Am made to believe Kenya Police does not have a digital database that can be used for intelligence and profiling of criminals. Someone joked that our police behave like robots, they have no skills of telling nor identifying suspicious characters from a crowd. In global security circles some people go through more security checks than others’ they call it profiling. But castigating the police wont help the situation, Our bigger worry should be directed to the government of the day. Does it have a strategy on combating crime or is it just a knee jerk reactor, these piecemeal actions by the security agencies only seem laughable on the eyes of terrorists. When we arrest tens of youths and later release them the following day for idling when terrorists invade and kill christians in a church, there is a problem. There is even a bigger problem when everybody speaks for the government on twitter.For instance on the Likoni tragedy, accounts run by our security forces gave conflicting information some saying police were 100 metres from the said church and they tried to pursue the attackers in vain whilst the other quarter reported to have engaged them!.

As a country we must rise to the occasion and smell the coffee, Al shabab and the rest have a serious narrative that they are selling to our unemployed youths.We must counter it first by heavily investing in intelligence, make police act on the intelligence, building capacity in terms of ratio of police to citizens, address their welfare, establish forensic labs, well funded civilian police, winnow rogue men and women in the force, roll out Nyumba Kumi initiative in a more clear way and embrace technology but more importantly as Kenyans we must be patriotic enough. Having said that, this is not a war that can be won through a military solution alone, there is need to reach out to the communities affected, make them feel part of Kenya by addressing their day to day grievances.If we win their trust so will we win this war but the opposite is also true.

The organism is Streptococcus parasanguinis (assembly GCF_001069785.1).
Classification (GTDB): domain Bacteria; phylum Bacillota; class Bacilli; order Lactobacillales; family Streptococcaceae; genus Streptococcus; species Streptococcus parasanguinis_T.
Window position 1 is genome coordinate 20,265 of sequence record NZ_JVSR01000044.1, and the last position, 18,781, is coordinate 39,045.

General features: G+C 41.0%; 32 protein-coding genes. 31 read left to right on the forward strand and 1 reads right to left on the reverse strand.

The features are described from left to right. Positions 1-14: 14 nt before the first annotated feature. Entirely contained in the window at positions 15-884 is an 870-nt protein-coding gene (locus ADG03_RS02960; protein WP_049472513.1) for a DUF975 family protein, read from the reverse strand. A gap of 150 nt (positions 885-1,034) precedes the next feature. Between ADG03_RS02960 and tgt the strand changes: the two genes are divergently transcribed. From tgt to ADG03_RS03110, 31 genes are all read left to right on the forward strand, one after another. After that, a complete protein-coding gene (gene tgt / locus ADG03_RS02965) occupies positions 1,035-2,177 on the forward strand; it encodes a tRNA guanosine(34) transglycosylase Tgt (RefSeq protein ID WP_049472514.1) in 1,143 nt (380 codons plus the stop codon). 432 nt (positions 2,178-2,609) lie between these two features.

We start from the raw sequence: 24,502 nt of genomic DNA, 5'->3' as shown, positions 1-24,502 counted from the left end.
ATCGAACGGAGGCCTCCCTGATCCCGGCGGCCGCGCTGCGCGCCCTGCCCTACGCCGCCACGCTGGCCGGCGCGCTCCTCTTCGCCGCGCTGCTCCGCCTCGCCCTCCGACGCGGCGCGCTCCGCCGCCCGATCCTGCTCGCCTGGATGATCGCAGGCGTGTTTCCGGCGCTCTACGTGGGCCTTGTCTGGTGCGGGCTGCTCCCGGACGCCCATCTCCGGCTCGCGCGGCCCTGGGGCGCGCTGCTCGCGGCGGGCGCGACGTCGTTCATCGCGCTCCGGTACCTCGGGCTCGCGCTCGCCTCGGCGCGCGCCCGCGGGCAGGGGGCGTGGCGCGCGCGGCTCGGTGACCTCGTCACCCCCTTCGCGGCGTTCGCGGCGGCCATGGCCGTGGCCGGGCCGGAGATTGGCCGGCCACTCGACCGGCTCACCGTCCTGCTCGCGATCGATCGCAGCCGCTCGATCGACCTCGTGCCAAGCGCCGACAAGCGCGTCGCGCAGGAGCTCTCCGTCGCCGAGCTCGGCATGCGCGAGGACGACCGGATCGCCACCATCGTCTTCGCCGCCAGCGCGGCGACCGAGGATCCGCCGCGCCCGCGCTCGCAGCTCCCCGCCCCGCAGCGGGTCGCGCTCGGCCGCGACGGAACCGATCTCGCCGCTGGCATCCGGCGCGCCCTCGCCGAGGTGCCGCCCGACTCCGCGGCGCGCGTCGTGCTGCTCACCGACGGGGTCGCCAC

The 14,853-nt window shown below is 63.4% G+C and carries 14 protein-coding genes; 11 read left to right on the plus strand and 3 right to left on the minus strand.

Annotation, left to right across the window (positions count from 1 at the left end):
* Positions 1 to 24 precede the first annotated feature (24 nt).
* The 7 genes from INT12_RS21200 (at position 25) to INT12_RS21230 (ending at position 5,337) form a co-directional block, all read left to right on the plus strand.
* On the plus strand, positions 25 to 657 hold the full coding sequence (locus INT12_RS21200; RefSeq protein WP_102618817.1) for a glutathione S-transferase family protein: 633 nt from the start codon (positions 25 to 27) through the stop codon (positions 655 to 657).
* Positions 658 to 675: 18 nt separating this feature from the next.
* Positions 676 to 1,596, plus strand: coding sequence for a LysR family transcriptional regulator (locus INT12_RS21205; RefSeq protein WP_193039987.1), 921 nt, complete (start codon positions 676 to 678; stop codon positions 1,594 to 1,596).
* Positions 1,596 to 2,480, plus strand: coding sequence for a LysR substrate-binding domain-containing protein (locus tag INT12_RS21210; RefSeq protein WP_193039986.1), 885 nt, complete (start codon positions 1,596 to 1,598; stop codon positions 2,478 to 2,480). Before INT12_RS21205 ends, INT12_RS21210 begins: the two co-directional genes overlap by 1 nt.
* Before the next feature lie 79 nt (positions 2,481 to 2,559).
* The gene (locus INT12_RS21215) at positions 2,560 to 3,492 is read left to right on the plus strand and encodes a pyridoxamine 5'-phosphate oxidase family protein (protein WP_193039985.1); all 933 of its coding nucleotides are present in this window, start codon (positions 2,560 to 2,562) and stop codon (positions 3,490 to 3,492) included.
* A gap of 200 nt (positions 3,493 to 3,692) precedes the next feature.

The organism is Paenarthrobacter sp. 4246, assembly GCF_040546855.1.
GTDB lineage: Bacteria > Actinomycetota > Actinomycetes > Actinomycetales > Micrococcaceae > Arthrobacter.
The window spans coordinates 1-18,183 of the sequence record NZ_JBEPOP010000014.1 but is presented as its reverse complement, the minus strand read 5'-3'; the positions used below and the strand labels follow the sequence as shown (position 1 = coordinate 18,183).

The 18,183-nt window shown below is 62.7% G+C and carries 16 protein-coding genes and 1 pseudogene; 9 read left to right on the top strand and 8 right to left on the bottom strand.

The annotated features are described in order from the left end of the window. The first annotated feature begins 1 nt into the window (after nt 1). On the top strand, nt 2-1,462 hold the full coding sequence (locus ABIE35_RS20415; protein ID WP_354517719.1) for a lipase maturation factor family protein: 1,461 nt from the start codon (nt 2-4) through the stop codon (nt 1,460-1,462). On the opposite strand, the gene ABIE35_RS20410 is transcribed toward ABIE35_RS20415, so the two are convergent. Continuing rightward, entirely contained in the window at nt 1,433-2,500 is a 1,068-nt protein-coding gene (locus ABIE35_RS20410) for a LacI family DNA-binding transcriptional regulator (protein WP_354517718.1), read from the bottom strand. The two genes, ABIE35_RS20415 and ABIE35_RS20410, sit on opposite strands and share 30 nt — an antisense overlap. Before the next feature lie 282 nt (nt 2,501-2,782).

It was a hallowing ordeal, horrific, bloody and unfortunate. In what started as a typical sunny Saturday for most of us turned out to be one the worst and dreadful weekends. I remember getting the news of some gunshots at Westgate around 11 in the morning and I quickly rubbished that as a normal robbery which would be contained in no time. But it is only when I got home and switched the T.V, and for minutes I stood still not certainly believing what I was watching. Survivors run out of the building covering their mouths seemingly very traumatised.Image They were so close to death, fresh blood was strongly smelling, screaming victims and crying children was the ambiance.

I happened to sample exclusive photos of dead people lying all over the top floor of Westgate which also served as a car park. The terrorists were so inhumane that they went under the cars parked to kill those who had hidden. A cross section of children and their parents full of life minutes ago quickly changed to scenes akin to Syria.

The terrorists had smartly planned their operation, taking advantage of weaknesses in our national security system. In fact one international newspaper was quoted saying, “behind this terrorism act is massive corruption.” I tend to concur fully, how these terrorists got to Kenya months ago, how they finally got valid I.Ds, how they rented a stall within Westgate, how they brought in armories inside the building with all the security details are questions that beg answers.

The intelligence was found flat footed.Its time to hold people accountable. Without intelligence we are cooked. We must move with time, embrace technology and hire people who understand what terrorism is. I was moved by a story I read in the papers this week about a kid who wrote a composition that is now helping detectives. It all started when a class teacher, told the pupils to write a composition about their weekend. So this kid wrote about how a stranger saved their mother who is also pregnant. The stranger told the mother to quickly walk out of Westgate as there was to be a stampede and people would be killed. This tells how the terrorists were strategically positioned waiting for their accomplices to arrive.